the Lord to exert himself in the worship of God. Finally, after many years had run their course, he took on wings like a dove, that is, spiritual virtues, and flew away to the desert [see Ps 54:7]. There he hoped in our Lord Jesus Christ, that he would save him from timidity of spirit and from the tempest. The Lord came and not only saved him but transported him to the heavens to crown him.

I wanted to include here the example of such a great man, so that solitaries might learn from him to despise all perishable things and to long for heavenly things with all their strength.”

Further selections from The Rule are found at

“Most western Europeans of the later Roman Empire did not encounter the great ascetics of Egypt and Syria face to face. Like the imperial agents in Trier who converted to a life of religion in 381 after reading Evagrius’ Latin translation of the Life of Anthony, they relied primarily on projected images of the character of Christian asceticism rather than firsthand engagement with its practitioners. These images of monastic expression–in the form of letters from aspiring ascetics like Jerome, collections of sayings uttered by holy men and women, rules of conduct written for their burgeoning koinonia, and the earliest examples of Christian hagiography–distilled the unruly religious landscape of the eastern Mediterranean into a simple principle: monks should live together in communities in obedience to a rule and an abbot. By the sixth century, only a handful of ascetic virtuosos who “[had] been trained by a lengthy period of probation in the monastery with the support of many others and [had] learned to fight against the devil” practiced the art of living alone in western Europe. Fraught with temptations of the body and the mind, the vocation of the anchorite or hermit was not for the light-hearted or ill-prepared, but the rewards of this calling were commensurate with its risks. In the words of Abbot Peter the Venerable, writing to a Cluniac recluse in the 1120s, the narrow confines of the hermit’s cell earned for him “the width of Heaven.” In reality, early medieval ascetic practice was much broader and far more complicated than the simple dichotomy between cloistered monks and uncloistered recluses. In the Rule of Solitaries (regula solitariorum), a self-styled inclusus (literally, “one closed off”) named Grimlaicus provides a model for ascetic retreat within the confines of a monastery that weds the principles of the Rule of Benedict (hereafter RB) to the ideals of the abandonment of one’s community that traditionally characterized the hermit’s vocation. The volume under review presents the first English translation of this text accompanied by notes, appendices, and a short introduction.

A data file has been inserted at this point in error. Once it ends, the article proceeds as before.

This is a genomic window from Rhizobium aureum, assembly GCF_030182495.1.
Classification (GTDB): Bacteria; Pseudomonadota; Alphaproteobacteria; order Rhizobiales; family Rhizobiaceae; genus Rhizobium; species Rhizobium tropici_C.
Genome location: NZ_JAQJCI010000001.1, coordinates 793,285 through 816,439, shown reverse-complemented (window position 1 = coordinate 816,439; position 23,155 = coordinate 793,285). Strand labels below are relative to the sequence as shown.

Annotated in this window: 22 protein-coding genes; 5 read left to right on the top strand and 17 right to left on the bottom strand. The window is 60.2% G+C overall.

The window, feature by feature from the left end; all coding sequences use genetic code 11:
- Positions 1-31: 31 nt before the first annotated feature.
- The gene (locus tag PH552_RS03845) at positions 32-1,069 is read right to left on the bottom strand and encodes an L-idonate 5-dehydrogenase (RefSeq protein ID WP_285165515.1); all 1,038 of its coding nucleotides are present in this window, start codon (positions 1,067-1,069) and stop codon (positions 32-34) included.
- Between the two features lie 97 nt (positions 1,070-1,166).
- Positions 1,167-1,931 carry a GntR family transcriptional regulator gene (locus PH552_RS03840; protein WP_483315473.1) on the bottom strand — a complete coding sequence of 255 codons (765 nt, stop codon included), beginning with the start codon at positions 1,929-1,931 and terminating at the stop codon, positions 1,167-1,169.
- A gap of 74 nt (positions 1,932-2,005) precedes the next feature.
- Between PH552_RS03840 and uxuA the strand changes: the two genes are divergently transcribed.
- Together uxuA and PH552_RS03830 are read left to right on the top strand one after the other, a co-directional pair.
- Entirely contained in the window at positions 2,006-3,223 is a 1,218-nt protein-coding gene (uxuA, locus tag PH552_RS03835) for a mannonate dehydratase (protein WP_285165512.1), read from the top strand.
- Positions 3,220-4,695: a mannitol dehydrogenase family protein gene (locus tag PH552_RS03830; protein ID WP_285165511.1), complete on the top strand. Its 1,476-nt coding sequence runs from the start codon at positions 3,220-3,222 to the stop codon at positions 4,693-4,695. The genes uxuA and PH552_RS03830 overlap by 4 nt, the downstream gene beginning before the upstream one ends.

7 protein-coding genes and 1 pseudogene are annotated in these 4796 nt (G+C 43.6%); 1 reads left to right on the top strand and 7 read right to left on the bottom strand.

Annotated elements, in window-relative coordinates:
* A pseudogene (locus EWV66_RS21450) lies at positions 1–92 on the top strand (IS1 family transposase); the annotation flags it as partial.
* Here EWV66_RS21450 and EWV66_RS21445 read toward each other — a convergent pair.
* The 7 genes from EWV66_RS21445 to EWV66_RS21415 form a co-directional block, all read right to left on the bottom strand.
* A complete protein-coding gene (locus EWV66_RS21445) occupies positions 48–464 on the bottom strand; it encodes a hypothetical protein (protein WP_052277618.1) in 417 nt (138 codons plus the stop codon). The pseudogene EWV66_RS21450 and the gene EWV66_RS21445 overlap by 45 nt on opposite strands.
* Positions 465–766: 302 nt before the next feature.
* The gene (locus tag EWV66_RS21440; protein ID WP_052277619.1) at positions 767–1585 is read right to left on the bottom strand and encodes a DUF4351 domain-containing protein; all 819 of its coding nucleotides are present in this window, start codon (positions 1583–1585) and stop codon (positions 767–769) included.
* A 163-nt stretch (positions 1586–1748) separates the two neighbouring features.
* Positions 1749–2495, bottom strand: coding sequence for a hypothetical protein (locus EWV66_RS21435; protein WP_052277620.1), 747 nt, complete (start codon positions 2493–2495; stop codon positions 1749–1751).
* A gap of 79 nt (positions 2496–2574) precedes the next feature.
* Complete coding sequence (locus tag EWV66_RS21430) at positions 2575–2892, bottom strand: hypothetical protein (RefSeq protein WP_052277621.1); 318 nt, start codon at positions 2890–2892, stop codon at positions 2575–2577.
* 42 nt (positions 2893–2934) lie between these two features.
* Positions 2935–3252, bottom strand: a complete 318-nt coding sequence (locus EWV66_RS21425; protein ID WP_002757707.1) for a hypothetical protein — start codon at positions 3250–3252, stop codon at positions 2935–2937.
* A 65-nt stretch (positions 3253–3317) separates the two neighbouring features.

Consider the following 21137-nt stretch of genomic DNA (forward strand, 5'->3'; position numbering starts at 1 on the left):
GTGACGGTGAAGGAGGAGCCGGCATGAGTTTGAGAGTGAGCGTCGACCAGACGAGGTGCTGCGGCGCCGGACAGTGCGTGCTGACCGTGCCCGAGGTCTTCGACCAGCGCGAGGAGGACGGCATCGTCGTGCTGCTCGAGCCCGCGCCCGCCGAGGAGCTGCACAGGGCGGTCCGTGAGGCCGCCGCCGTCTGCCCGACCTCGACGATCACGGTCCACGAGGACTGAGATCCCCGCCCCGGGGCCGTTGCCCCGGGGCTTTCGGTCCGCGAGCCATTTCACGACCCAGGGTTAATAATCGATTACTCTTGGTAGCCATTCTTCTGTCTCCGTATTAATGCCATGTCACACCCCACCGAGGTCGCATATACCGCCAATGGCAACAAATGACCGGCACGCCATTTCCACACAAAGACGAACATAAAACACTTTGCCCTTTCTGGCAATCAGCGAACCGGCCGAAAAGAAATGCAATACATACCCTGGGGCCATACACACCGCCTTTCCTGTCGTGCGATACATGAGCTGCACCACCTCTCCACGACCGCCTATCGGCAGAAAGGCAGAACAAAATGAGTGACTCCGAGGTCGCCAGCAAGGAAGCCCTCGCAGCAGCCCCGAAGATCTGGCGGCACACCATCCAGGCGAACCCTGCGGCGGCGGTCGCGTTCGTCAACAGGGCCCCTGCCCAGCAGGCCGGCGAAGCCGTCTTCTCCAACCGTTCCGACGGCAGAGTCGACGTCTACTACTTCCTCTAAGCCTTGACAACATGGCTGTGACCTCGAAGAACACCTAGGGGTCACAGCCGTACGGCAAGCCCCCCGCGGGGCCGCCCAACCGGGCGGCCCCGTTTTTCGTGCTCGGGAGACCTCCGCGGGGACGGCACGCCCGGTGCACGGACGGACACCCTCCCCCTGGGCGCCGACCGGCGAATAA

Little is known about Grimlaicus and his historical context, but scholars going back to Mabillon have made the most of very little evidence to situate him around the year 900 in the diocese of Metz with possible connections to the abbey of Gorze. This is plausible and not worth contesting without the discovery of new information. His Rule for Solitaries is less an original composition and more a work of compilation that draws very heavily from the sixth-century RB and, to a lesser degree, from Defensor of Ligugé’s “Book of Sparks” (Liber scintillarum), a popular collection of sayings from the Bible and the Church Fathers compiled in the seventh or eighth century. The goal of Grimlaicus’ work is to present a handbook for those who desire to live in isolation within the walls of a monastic enclosure. This was no light undertaking: “Those in the contemplative life have already given up their possessions for the use of the poor and go on to divest themselves of the world and with all their strength withdraw themselves to heaven”.(45) After a probationary period lasting two years and with the sanction of a bishop or an abbot, the solitary–who may or may not have already been a monk of the community–withdrew to a special cell within the monastic precinct. The description of this cell recommends that it have a small oratory adjoining the church, if the recluse is a priest, and a garden that will allow him to plant and harvest vegetables and get some fresh air. It is expected that the recluse will have disciples to look after his needs. They should live in little dwellings contiguous with his cell. It seems more common than not to have multiple solitaries living in several adjacent cells in the same monastic community. Grimlaicus presents a picture of intense scrutiny and competition between them: “We are all bound, therefore, to examine and scrutinize each other’s deeds every day to see who of us is more eager to perform the work of God, who is more fervent in prayer, more careful in reading, purer in chastity, more profuse in shedding tears, more decorous in body, more sincere in heart; who is kinder in anger, more modest in gentleness, less ready with laughter, more fervent in compunction, more steadfast in seriousness, more joyful in charity. In this way, let us daily render an account to one another of our way of living” (76-7). In addition to the cultivation of virtue, solitaries should be well versed in scripture in order to offer spiritual advice to those who visit them at the window of their cells. They should also be learned in doctrine so that they can offer rebuttal to the false arguments of heretics and Jews, which threaten to lead Christians astray. As was often the case with Christian hermits, true isolation was very difficult to achieve, even when individuals followed strict rules of enclosure. Nonetheless, despite the many visitors who came to converse with them, it was seldom that anyone entered the cells of the solitaries except for their disciples. According to Grimlaicus, they could only receive individuals in their cells when they were sick, but “as soon as they begin to recover from their illness, the door to the cell should be sealed in the customary manner, and they should dwell alone once more” (133). In most other aspects of their enclosed lives, however, these solitaries lived very much like cloistered monks, a fact underscored by Grimlaicus’ indebtedness to the text of the RB in almost every chapter of his rule.”

From a review by Scott G. Bruce (University of Colorado at Boulder) from “The Medieval Review” 11.11.20: